Some simply didn’t believe Hatuey, since the stories appeared too imaginative. Some believed him, and Hatuey managed to form a small resistance. His army managed to kill a few of Columbus’s men, giving inspiration to those enslaved. This resulted in severe, grotesque retaliation, with Tainos tortured to death for information of Hatuey’s whereabouts. Many months later, Hatuey was caught along with some of his men.

To be made an example of, Hatuey was tied to stake to be burned publicly in front of countless other Tainos. Before Columbus’s men set fire, a priest explained the concept about hell and Christianity to save his soul so that he can repent and go to heaven. Hatuey asked the priest, “will I be in this heaven with all of your Christian soldiers?” to which the priest responded “Yes.” Hatuey looked at him and said, “I would rather go to hell.” Oral tradition tell us that Hatuey yelled freedom and rebellion against Columbus’s people before the fire consumed his last breath.

The Tainos called Puerto Rico at the time “Boriken.” “Boricua” is a derivative that is a widely use term in contemporary day to identify others of Puerto Rican heritage. The Tainos give us other words that still carry on to this day. “Canoa” was eventually carried over to English as “canoe.” “Hurakán” comes from Taino mythology of the god who created storms, which is carried over to English as “hurricane.” “Tabaco” is used in English as “tobacco.” “Hamaka” is now “hammock.” “Guayaba” is “guava” (a pale tropical fruit). “Barbacoa” is now commonly known in English as “barbecue.” These are some examples.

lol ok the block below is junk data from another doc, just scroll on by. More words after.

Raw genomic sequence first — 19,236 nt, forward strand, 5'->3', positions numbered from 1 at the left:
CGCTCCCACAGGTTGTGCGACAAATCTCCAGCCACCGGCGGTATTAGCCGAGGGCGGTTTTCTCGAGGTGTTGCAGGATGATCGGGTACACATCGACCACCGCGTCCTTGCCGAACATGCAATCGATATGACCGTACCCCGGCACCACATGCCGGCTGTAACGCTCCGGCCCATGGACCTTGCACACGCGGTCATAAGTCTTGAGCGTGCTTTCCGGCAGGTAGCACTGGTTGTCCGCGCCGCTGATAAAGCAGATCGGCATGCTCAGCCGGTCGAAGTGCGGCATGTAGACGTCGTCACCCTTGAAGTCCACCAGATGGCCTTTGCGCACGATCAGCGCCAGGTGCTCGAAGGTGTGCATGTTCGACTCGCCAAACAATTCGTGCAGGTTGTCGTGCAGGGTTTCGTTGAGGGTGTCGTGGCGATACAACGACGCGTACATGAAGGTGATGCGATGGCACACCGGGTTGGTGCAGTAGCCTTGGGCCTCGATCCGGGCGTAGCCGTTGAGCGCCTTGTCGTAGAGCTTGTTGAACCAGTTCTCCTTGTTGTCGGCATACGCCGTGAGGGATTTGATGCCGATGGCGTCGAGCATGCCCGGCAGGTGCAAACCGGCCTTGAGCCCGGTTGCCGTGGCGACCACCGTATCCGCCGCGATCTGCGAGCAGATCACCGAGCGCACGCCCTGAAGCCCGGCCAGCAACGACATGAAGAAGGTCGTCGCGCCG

Nowadays, there are statues of Hatuey and other Taino around the Carribeans. Locally, Hatuey is considered to be the first freedom fighter in the Americas.

#Tainos #Boriken

DJI Spark Test Flight over Belmar NJ

I’ve been tinkering in the drone world with 2 primary purposes: 1) aerial photography and 2) research applications via GIS. Let me first state that there is a lot of misinformation about drones being circulated, which is exacerbated with fears, such as terrorism.

Strange, we had RC remote aircraft since the 70s. I still remember gas engine powered remote control airplanes and helicopters operated by Futaba transceivers in the 80s. Nowadays, remote control airplanes and  helicopters are mass produced with integrated GPS and cameras, grabbing the attention of media and law hounds. Remote control aircraft are now synonymous with ‘drones.’ How unfortunate, since ‘drone’ carries its own stigma due to controversial military applications.  The FAA enters the arena with regulations and ways to capitalize off the drone industry. Recently, I passed the FAA UAS 107 certification, or “drone license.” That exam cost $150.  This post is about a test flight, but I’ll be writing up a separate blog post regarding the exam process and laws that pertain to researchers and photographers.

I flew the DJI Spark over the icy cold shore of Belmar, NJ. Very cold windy conditions. I was surprised how well the little DJI Spark maintained stability in high winds. I didn’t push the drone to the extreme due to the possibility of losing it to the strong wind drifts. 15 minutes of drone-recorded 1080p video are edited down to 4 mins in the clip below.